[FIGURE 5 OMITTED]
Effect of Controlled pH on Enzyme Production
In a number of fermentation processes, uncontrolled pH change enhanced enzyme production (Rakshit and Sahal, 1991). In our experiments, pH was controlled to be constant throughout the fermentation process at 6.0 and 6.9 in separate fermentation tanks. At a controlled pH value of 6.9, production of amylolytic enzymes (Figure 6) and biomass were high. The activity of [alpha]-amylase reached 12.33 U/mL, while that of [beta]-amylase was 10.40 U/mL. In both controlled and uncontrolled conditions, the specific growth rates are similar (0.63-0.64 [h.sup.-1]), while the maximum biomass production ranged between 2.08 to 2.20 g/L.
[FIGURE 6 OMITTED]
Hydrolysis of Starch Granules by the Crude Enzyme
The rate of degradation of four types of starch (wheat, corn, cassava and potato raw starch) by the [alpha]-amyalse solution was investigated. Wheat starch was the most susceptible to hydrolysis and at 50 to 60[degrees]C, about 80% conversion to sugar was obtained. Corn and cassava starches were also hydrolyzed efficiently (Figure 7). At 40[degrees]C potato starch hydrolyzed slowly, and after 36 h of incubation 30% conversion was achieved. At 60[degrees]C, the corresponding value was 60%, which was doubled compared to that at 40[degrees]C.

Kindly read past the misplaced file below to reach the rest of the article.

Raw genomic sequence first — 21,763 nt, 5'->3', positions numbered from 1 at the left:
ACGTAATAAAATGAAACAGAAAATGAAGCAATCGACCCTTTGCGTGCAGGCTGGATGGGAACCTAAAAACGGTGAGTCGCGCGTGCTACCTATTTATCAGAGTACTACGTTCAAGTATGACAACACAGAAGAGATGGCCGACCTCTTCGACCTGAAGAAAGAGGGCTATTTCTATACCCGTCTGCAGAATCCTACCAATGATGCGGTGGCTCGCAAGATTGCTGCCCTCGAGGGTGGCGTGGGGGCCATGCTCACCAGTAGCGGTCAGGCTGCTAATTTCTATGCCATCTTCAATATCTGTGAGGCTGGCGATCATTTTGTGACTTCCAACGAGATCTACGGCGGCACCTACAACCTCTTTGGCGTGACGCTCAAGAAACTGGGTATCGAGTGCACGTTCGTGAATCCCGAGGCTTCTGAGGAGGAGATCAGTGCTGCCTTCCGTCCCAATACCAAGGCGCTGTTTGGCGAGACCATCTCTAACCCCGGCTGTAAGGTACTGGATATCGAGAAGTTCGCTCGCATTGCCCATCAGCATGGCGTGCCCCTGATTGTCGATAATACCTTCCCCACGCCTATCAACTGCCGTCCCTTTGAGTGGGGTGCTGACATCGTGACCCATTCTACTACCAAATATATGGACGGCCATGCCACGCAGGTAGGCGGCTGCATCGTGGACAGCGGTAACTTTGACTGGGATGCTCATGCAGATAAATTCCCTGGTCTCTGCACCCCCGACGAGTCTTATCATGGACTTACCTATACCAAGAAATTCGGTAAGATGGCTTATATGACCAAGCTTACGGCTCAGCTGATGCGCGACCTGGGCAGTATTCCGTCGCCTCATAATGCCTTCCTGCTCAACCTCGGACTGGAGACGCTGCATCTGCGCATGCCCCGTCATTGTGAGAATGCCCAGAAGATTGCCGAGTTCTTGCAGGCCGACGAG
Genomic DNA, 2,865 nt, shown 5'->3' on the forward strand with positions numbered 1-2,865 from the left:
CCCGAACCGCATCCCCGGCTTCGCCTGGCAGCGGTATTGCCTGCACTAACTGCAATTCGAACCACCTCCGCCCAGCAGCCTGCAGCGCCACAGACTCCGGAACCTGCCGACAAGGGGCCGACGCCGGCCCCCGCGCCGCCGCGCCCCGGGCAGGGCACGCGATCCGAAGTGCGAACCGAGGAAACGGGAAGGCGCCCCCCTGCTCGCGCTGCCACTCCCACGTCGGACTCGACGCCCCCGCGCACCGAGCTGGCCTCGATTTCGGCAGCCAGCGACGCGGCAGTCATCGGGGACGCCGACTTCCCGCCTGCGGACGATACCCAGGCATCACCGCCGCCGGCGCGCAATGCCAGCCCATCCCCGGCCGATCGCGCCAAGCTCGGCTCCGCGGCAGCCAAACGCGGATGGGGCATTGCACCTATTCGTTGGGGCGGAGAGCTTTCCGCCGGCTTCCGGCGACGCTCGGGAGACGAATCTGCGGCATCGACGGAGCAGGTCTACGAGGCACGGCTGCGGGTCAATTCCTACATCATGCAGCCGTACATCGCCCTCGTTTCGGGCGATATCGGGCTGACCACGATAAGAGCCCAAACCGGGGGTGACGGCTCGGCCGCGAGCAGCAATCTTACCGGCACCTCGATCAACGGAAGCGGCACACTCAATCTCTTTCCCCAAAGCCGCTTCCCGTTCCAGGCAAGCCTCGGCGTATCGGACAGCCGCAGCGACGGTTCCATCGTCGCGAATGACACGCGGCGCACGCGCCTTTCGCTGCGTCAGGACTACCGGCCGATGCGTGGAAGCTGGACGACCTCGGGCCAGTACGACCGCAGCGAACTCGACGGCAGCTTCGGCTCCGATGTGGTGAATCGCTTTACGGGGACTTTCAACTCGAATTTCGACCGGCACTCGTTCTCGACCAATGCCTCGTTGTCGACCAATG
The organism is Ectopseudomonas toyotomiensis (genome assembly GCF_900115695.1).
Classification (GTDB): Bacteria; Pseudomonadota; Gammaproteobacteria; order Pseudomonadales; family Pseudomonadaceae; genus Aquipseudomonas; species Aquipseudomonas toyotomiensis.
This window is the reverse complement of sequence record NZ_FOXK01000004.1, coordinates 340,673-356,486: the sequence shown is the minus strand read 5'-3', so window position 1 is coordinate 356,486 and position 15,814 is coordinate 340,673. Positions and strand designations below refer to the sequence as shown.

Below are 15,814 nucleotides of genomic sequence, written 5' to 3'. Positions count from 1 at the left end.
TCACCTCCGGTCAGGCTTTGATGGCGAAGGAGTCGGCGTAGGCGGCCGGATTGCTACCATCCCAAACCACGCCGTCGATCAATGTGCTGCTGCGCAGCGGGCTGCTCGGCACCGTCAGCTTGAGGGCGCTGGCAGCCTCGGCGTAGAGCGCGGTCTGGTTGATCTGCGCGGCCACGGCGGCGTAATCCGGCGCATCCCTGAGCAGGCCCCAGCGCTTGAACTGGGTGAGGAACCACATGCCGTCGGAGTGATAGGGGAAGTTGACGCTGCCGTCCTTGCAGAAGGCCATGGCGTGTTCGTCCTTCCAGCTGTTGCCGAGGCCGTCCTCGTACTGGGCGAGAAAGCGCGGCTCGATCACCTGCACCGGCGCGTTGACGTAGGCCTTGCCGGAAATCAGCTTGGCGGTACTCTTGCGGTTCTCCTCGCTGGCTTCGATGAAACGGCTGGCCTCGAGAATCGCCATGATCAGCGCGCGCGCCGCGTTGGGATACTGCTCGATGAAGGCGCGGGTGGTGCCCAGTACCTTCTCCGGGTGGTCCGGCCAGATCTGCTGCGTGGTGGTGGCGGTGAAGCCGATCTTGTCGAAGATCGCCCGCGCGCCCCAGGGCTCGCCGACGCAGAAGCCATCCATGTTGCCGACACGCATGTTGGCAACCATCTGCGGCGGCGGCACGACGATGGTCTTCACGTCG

[FIGURE 7 OMITTED]
Miyoshi et al. (1986) reported that degradation efficiency of raw starch granules by amylase was increased by raising the reaction temperature from 40 to 60[degrees]C. In addition, structure and size of starch granules affect enzyme attack (Kimura and Robty, 1995). Our observations indicate that, at 60[degrees]C all the starch granules showed the highest degradation rate, which might be attributed to their gelatinization temperature that ranges between 58 to 72[degrees]C. On the other hand, the highest granular size of potato starch (28 [micro]m) has made it more resistant to the enzyme attack. Wheat (6 [micro]m) was well hydrolyzed, followed by cassava (16 [micro]m) and corn (15 [micro]m). Figure 8 shows the morphology of cassava starch granules (native and enzyme treated) observed by scanning electron microscopy. The surfaces of the untreated granules were smooth, while the treated granules were rough.